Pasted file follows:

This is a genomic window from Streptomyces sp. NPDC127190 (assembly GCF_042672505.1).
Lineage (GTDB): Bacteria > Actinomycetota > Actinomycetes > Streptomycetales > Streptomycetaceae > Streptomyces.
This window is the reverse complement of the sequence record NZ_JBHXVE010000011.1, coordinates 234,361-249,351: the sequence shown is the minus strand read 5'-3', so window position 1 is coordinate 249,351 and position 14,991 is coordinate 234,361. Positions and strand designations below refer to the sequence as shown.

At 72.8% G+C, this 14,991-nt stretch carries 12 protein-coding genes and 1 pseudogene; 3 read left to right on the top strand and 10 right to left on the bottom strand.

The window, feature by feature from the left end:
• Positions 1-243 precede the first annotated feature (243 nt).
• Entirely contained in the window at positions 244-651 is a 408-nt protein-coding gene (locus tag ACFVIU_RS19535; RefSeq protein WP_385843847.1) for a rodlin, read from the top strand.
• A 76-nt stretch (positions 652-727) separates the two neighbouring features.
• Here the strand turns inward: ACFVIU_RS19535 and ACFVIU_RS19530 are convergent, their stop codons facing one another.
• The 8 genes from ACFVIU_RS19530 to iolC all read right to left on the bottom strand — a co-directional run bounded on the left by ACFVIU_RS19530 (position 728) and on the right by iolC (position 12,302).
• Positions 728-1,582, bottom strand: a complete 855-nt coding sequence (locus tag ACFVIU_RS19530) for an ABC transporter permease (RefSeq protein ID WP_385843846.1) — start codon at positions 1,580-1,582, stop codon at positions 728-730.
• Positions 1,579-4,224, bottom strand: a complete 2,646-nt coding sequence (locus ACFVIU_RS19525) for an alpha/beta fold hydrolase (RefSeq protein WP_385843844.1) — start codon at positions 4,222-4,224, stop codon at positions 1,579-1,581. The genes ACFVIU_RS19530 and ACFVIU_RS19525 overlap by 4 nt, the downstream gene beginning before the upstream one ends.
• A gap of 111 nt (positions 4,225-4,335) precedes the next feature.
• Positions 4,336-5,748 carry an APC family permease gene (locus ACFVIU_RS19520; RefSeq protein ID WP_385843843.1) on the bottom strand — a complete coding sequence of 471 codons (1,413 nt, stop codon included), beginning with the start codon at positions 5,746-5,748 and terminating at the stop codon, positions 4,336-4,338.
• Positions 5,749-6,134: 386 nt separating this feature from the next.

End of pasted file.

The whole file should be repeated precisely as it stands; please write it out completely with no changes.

This is a genomic window from Streptomyces sp. NPDC127190 (assembly GCF_042672505.1).
Lineage (GTDB): Bacteria > Actinomycetota > Actinomycetes > Streptomycetales > Streptomycetaceae > Streptomyces.
This window is the reverse complement of the sequence record NZ_JBHXVE010000011.1, coordinates 234,361-249,351: the sequence shown is the minus strand read 5'-3', so window position 1 is coordinate 249,351 and position 14,991 is coordinate 234,361. Positions and strand designations below refer to the sequence as shown.

At 72.8% G+C, this 14,991-nt stretch carries 12 protein-coding genes and 1 pseudogene; 3 read left to right on the top strand and 10 right to left on the bottom strand.

The window, feature by feature from the left end:
• Positions 1-243 precede the first annotated feature (243 nt).
• Entirely contained in the window at positions 244-651 is a 408-nt protein-coding gene (locus tag ACFVIU_RS19535; RefSeq protein WP_385843847.1) for a rodlin, read from the top strand.
• A 76-nt stretch (positions 652-727) separates the two neighbouring features.
• Here the strand turns inward: ACFVIU_RS19535 and ACFVIU_RS19530 are convergent, their stop codons facing one another.
• The 8 genes from ACFVIU_RS19530 to iolC all read right to left on the bottom strand — a co-directional run bounded on the left by ACFVIU_RS19530 (position 728) and on the right by iolC (position 12,302).
• Positions 728-1,582, bottom strand: a complete 855-nt coding sequence (locus tag ACFVIU_RS19530) for an ABC transporter permease (RefSeq protein ID WP_385843846.1) — start codon at positions 1,580-1,582, stop codon at positions 728-730.
• Positions 1,579-4,224, bottom strand: a complete 2,646-nt coding sequence (locus ACFVIU_RS19525) for an alpha/beta fold hydrolase (RefSeq protein WP_385843844.1) — start codon at positions 4,222-4,224, stop codon at positions 1,579-1,581. The genes ACFVIU_RS19530 and ACFVIU_RS19525 overlap by 4 nt, the downstream gene beginning before the upstream one ends.
• A gap of 111 nt (positions 4,225-4,335) precedes the next feature.
• Positions 4,336-5,748 carry an APC family permease gene (locus ACFVIU_RS19520; RefSeq protein ID WP_385843843.1) on the bottom strand — a complete coding sequence of 471 codons (1,413 nt, stop codon included), beginning with the start codon at positions 5,746-5,748 and terminating at the stop codon, positions 4,336-4,338.
• Positions 5,749-6,134: 386 nt separating this feature from the next.